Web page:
A 10-point plan for more effective ship casualty response has been put forward by the International Salvage Union (ISU). The plan includes a proposal for an advanced EU “Casualty Response Database”, capable of real-time tracking of large salvage tugs and other key salvage assets. Speaking at the Barcelona Shipping Law Forum today, ISU President Joop Timmermans said: “Some of these measures can be put into place very quickly. Others are for the longer term. All 10, however, would make a useful contribution to improved casualty response. The 10 measures put forward by the ISU President are as follows: · Measure 1: EU adoption of the UK Command and Control model, based around a Ministerial Representative (the “SOSREP” in the UK). Joop Timmermans said: “The bigger the pollution threat, the higher up the political ladder the decision-making – and the top of that ladder is very far away from those who understand ship casualties and salvage. The British approach is simple. Only two individuals are involved. The Salvage Master gets on with the job and the Ministerial Representative – who understands salvage and represents the public interest – can intervene if he is not satisfied. This is a rational basis for quick and sound decision-making.” · Measure 2: swift EU action to implement the June 2002 Maritime Monitoring, Control and Information Directive – which includes an obligation to identify places of refuge for ship casualties and, in addition
The Nautical Institute and the International Salvage Union (ISU) launch publication to advise responses to a ship casualty The Nautical Institute and the International Salvage Union (ISU) have launched 'Casualty Management Guidelines', a book aimed at providing practical guidelines to help seafarers during a casualty, when demands can be confusing, contradictory, unclear or a combination of all three. In the book masters and crew members are told what to expect from people or
Fire in the engineroom is one of the largest causes of ship casualties around the world, a fact highlighted in a recent Salvage Association annual review. Finland's Marioff Oy — a well-regarded supplier of fire suppression systems — now offers a dedicated HI-FOG water mist fire protection system for ship's enginerooms. The supplier of water mist fire protection systems for ships is gearing up for unprecedented demand for its tailor made HI-FOG local application system following the May 1999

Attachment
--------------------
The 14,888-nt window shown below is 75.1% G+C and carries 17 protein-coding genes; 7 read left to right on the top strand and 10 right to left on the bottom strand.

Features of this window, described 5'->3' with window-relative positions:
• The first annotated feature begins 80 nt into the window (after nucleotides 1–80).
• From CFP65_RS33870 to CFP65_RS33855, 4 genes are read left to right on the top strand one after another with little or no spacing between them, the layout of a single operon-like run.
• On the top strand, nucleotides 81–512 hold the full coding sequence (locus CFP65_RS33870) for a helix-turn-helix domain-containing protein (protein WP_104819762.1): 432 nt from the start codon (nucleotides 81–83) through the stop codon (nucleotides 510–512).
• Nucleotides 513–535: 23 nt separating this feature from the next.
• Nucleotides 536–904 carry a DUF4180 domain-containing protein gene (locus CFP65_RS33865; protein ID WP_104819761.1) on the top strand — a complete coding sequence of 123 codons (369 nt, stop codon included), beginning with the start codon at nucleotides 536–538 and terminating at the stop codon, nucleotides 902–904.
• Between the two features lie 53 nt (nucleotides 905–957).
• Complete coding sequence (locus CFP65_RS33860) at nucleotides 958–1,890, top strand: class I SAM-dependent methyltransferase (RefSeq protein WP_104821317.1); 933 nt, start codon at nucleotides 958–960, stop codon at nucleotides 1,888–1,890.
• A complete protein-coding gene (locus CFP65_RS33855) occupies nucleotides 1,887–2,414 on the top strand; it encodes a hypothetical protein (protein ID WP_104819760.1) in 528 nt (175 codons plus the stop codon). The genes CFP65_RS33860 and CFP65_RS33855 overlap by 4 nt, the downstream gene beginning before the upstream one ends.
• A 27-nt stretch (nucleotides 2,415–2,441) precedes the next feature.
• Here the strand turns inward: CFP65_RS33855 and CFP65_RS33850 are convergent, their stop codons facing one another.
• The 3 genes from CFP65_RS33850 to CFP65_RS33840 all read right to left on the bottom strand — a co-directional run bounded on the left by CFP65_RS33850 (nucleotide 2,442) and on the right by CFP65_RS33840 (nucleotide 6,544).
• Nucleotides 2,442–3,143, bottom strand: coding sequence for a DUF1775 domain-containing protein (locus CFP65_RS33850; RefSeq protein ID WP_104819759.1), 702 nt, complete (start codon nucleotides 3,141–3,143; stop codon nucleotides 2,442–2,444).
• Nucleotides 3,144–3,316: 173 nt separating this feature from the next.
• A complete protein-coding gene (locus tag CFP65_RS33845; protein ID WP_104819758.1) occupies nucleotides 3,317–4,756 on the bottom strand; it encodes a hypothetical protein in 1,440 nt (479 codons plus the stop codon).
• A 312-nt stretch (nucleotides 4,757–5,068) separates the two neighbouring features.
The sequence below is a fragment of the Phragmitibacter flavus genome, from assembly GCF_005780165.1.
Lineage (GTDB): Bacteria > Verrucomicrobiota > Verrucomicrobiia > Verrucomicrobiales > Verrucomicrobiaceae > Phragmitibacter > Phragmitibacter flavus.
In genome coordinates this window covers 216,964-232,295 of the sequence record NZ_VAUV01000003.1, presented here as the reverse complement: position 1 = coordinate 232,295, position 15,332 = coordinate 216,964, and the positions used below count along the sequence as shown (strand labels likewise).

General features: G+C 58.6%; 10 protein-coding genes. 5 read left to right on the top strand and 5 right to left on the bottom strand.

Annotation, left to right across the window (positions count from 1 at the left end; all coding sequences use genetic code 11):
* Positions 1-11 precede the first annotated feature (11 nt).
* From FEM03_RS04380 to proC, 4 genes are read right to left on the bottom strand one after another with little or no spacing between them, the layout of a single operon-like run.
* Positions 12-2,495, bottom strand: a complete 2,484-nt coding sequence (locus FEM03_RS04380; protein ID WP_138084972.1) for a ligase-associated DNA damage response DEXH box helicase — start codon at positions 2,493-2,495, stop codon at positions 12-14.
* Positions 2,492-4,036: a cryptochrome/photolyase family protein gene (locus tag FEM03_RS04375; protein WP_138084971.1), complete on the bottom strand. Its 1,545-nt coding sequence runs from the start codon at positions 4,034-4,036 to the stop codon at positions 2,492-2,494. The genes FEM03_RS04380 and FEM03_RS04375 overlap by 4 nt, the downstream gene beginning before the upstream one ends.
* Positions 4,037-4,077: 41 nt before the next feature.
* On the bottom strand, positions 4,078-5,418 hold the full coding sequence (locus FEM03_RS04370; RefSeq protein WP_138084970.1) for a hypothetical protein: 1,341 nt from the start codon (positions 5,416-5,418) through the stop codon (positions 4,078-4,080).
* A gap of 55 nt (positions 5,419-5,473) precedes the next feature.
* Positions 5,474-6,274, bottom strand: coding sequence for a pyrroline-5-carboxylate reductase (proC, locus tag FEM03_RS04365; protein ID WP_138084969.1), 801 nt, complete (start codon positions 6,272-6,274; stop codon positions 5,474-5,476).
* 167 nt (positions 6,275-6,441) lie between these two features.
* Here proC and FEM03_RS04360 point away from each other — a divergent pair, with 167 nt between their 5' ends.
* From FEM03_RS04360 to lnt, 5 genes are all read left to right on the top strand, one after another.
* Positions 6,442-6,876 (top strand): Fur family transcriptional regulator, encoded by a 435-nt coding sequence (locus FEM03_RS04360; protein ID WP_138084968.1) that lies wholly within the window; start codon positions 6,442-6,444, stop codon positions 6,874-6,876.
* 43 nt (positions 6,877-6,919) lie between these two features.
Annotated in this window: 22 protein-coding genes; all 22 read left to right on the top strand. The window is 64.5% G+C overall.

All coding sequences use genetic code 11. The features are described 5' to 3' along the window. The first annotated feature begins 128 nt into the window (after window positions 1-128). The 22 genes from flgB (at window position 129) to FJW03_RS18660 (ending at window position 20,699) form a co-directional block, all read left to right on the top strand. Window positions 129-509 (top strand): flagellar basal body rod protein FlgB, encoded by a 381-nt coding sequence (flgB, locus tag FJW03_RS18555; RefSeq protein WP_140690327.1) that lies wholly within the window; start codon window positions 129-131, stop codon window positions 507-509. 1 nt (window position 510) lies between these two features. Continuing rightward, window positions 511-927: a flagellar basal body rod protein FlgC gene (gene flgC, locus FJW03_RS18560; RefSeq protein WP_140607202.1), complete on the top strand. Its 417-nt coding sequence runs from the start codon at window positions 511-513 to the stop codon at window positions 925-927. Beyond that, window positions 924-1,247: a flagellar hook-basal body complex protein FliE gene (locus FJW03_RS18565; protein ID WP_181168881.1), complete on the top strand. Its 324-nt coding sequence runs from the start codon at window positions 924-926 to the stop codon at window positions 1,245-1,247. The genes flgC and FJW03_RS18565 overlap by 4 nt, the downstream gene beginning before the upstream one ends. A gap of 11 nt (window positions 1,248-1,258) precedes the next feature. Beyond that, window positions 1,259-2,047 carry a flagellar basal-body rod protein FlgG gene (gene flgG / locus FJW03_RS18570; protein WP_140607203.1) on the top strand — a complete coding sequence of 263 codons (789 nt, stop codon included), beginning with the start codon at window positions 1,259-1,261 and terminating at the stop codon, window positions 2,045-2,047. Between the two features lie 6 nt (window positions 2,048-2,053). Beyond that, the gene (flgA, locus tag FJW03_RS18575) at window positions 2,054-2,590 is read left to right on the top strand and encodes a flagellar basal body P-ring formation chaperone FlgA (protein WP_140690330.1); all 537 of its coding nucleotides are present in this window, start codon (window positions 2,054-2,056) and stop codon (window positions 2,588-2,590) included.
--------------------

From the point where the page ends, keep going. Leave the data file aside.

Key risks to bulk carriers are identified as side shell failure and hatch cover failure Extensive work on bulk carrier safety coordinated by the Maritime and Coastguard Agency (MCA) with international participation is now complete, and a final report of the study results has been submitted to the Maritime Safety Committee of the International Maritime Organization (IMO) for consideration at their meeting on December 2nd to December 13th 2002.
By John W. Waterhouse, P.E., President, Picture this scenario: It's the middle of the night — 3:30 a.m. to be exact. The phone rings — it's a client is calling to say that a vessel is in distress and our services as an engineering firm are needed. "This is no drill." So many factors are at risk - factors that are not to be taken lightly; people's lives, the environment, and property. How will the next few hours or days play out?
There is still no permission for MSC FLAMINIA to enter a sheltered area or a subsequent emergency port says the ship manager's update. Reederei NSB and the salvage company both remain in contact with all littoral states to acquire this permission. At the same time, MSC FLAMINIA and its accompanying group of tugs have taken a position over 400 nautical miles west of the entrance of The English Channel to avoid bad weather and the expected swell.
With respect to the ongoing investigation into the al-Salam Boccaccio 98 ferry disaster in the Red Sea on 3 February 2006, IMO wishes to clarify the following. Soon after the accident, IMO responded to a request for assistance in the investigation of the casualty from both the Governments of Egypt and Panama, by making available two independent consultants to provide technical advice to the casualty investigation board established jointly by the two Governments.
A regional training course on marine casualty investigation began on June 3 in Hong Kong, following a reception officiated by the Acting Director of Marine, Tsang Man-ching. The two-week course, to be held from today until next Friday (June 14) at the Hong Kong Polytechnic University, is jointly organized by the International Maritime Organization (IMO) and the Hong Kong Special Administrative Region Government (HKSARG) for practicing marine accident investigators from countries in the Asia